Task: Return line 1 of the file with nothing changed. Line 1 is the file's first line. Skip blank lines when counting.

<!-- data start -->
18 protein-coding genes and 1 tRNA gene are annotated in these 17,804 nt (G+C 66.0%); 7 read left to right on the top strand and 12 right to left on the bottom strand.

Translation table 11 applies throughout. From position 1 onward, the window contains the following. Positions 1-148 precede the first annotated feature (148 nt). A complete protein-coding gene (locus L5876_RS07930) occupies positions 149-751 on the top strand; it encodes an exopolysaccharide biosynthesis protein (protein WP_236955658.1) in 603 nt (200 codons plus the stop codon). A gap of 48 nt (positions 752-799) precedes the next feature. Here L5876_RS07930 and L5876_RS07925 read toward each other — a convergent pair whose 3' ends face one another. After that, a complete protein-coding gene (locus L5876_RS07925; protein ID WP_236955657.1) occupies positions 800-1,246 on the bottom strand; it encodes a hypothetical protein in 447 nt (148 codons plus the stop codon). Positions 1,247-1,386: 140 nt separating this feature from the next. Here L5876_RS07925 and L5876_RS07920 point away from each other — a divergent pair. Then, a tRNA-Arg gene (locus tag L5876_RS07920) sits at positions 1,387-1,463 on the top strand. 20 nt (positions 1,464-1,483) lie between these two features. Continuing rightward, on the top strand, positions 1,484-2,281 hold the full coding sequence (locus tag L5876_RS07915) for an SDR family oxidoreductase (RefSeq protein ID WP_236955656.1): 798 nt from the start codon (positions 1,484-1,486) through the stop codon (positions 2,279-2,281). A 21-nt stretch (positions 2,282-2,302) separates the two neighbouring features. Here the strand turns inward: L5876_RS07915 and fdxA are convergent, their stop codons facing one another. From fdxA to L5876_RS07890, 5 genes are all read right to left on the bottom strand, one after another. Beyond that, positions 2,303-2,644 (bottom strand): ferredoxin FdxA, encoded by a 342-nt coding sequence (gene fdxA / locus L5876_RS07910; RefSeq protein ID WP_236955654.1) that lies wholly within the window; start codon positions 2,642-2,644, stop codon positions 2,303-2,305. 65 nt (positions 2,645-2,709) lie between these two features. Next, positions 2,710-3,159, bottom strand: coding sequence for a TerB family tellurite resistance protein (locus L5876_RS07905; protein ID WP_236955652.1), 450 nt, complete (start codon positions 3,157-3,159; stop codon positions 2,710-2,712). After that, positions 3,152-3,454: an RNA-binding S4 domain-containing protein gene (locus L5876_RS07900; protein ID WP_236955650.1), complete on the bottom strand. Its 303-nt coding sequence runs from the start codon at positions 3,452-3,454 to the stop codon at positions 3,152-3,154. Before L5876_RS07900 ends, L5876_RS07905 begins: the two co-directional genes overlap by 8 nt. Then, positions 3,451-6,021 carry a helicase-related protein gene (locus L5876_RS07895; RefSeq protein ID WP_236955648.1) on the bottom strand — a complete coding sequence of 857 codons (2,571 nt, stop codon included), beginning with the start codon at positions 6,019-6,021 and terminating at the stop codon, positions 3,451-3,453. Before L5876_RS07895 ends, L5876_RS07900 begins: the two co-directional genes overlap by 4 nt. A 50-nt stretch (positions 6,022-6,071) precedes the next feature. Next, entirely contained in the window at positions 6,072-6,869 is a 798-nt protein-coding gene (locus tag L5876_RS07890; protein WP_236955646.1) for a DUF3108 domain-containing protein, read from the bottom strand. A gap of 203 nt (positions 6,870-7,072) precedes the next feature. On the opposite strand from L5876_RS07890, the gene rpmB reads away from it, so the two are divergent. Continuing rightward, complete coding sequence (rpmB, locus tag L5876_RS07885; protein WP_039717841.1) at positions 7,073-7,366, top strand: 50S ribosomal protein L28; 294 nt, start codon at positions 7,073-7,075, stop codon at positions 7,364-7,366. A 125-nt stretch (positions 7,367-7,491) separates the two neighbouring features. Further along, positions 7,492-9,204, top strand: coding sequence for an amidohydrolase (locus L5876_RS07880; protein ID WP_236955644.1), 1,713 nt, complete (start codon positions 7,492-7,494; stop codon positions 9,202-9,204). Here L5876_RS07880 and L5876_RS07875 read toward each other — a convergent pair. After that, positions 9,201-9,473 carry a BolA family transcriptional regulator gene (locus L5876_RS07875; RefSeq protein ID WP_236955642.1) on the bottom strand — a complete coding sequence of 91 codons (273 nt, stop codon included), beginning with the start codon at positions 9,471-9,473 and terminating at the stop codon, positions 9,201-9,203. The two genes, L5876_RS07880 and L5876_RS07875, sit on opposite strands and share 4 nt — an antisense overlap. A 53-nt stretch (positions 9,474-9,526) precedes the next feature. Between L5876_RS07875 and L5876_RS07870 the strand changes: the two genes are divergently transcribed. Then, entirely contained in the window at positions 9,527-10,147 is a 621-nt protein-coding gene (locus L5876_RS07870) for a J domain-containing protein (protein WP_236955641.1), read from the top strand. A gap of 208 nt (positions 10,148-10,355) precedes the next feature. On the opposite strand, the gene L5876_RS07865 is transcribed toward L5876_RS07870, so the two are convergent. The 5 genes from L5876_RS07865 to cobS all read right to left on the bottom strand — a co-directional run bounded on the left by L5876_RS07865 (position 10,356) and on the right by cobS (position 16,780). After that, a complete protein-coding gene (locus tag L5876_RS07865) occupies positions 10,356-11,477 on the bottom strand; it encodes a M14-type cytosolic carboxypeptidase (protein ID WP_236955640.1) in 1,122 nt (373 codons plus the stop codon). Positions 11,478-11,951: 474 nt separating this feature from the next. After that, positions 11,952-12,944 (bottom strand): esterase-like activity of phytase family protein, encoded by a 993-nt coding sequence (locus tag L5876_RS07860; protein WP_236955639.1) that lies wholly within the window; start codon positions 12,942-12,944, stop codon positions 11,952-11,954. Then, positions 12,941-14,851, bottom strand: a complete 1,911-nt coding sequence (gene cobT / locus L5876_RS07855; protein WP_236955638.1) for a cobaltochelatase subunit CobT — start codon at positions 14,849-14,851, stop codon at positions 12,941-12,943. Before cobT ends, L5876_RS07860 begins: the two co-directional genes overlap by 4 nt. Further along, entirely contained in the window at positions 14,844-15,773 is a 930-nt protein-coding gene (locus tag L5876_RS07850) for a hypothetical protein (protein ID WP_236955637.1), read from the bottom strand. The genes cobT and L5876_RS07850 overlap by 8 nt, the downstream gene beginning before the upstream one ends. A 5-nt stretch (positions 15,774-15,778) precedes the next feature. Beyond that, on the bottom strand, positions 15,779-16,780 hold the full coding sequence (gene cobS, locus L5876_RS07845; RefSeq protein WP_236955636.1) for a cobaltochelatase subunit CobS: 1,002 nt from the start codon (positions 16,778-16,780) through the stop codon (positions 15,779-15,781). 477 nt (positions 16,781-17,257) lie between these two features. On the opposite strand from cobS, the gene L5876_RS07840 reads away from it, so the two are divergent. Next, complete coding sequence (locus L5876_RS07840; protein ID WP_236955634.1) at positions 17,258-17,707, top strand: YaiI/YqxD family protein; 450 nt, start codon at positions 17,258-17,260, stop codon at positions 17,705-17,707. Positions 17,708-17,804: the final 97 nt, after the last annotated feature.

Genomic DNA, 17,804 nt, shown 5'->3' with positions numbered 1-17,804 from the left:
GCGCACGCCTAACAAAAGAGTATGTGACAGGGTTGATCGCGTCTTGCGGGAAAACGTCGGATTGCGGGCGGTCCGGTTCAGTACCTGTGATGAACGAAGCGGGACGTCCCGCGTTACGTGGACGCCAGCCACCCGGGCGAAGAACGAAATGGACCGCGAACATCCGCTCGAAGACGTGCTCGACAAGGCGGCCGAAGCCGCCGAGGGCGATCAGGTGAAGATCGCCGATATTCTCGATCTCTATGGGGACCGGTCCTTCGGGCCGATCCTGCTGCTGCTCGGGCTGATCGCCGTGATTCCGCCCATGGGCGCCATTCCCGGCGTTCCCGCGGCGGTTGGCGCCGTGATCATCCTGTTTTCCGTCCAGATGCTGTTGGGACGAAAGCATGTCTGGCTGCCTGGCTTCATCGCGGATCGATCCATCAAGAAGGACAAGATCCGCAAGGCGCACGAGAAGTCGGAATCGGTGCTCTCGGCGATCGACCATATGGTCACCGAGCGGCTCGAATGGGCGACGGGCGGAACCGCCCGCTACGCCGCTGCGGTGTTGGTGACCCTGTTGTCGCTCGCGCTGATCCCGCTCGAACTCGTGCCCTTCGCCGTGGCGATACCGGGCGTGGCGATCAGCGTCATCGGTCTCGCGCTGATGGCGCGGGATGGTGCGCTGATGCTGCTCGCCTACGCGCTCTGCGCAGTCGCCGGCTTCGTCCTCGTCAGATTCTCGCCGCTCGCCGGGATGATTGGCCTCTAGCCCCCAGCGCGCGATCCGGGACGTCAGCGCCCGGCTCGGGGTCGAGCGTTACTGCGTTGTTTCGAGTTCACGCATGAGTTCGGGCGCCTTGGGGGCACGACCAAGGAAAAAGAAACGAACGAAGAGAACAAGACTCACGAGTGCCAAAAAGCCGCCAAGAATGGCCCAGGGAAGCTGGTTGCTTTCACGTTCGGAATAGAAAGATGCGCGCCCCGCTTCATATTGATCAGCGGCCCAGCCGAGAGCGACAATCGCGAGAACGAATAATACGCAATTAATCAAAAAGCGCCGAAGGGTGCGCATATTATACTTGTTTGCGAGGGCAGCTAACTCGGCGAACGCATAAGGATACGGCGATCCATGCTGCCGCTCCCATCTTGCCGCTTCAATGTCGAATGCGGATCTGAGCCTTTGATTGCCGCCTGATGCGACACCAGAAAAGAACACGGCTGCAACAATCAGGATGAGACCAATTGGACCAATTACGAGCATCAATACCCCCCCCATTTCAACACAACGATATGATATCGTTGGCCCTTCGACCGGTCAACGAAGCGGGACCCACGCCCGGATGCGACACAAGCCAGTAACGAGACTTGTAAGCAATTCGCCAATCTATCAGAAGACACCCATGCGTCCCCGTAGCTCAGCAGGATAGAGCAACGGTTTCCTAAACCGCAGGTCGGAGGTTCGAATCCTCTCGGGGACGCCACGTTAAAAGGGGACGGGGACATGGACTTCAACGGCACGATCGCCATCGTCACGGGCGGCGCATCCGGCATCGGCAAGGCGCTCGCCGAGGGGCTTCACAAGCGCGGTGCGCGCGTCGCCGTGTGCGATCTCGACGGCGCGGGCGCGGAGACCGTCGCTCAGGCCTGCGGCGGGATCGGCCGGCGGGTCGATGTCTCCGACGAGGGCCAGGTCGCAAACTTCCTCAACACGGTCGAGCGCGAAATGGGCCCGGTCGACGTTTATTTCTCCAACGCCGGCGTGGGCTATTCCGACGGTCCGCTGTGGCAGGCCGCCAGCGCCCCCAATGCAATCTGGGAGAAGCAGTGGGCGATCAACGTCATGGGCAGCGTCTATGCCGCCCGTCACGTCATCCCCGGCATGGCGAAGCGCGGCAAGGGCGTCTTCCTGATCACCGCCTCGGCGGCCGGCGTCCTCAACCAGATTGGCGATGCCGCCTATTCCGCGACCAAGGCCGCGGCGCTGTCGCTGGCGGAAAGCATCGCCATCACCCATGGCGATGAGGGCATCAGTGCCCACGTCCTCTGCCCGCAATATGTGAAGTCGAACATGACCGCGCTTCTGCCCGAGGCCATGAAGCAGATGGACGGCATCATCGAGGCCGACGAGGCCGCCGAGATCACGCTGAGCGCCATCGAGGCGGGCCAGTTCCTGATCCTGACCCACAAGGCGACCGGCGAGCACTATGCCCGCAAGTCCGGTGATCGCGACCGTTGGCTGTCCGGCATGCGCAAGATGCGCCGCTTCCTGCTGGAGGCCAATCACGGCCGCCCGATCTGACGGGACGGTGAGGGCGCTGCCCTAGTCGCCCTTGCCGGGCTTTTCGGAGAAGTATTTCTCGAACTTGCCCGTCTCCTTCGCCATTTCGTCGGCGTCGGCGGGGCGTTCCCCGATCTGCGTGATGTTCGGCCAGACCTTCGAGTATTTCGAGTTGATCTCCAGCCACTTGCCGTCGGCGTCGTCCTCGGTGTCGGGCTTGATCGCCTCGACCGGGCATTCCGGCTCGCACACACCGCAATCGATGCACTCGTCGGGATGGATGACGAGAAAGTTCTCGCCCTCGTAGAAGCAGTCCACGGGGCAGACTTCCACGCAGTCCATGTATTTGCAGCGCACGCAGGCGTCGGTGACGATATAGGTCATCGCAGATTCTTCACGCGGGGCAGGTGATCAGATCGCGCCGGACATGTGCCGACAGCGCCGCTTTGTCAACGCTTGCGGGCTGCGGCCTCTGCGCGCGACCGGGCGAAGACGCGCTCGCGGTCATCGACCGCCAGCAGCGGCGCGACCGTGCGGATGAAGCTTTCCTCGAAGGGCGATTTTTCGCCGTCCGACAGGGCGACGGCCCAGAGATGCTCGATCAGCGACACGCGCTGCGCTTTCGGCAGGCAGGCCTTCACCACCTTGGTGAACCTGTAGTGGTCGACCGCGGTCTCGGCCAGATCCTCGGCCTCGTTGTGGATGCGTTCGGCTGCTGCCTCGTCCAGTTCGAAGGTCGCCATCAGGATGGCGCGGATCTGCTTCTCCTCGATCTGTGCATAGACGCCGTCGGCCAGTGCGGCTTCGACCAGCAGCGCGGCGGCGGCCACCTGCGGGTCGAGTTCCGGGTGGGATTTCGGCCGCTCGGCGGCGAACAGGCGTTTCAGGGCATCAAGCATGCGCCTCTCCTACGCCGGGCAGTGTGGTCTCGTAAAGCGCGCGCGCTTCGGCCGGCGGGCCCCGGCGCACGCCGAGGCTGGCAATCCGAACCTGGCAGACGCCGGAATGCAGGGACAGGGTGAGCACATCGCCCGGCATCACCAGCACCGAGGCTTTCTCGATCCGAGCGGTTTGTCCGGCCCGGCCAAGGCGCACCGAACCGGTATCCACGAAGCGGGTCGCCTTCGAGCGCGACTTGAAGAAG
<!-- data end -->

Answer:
18 protein-coding genes and 1 tRNA gene are annotated in these 17,804 nt (G+C 66.0%); 7 read left to right on the top strand and 12 right to left on the bottom strand.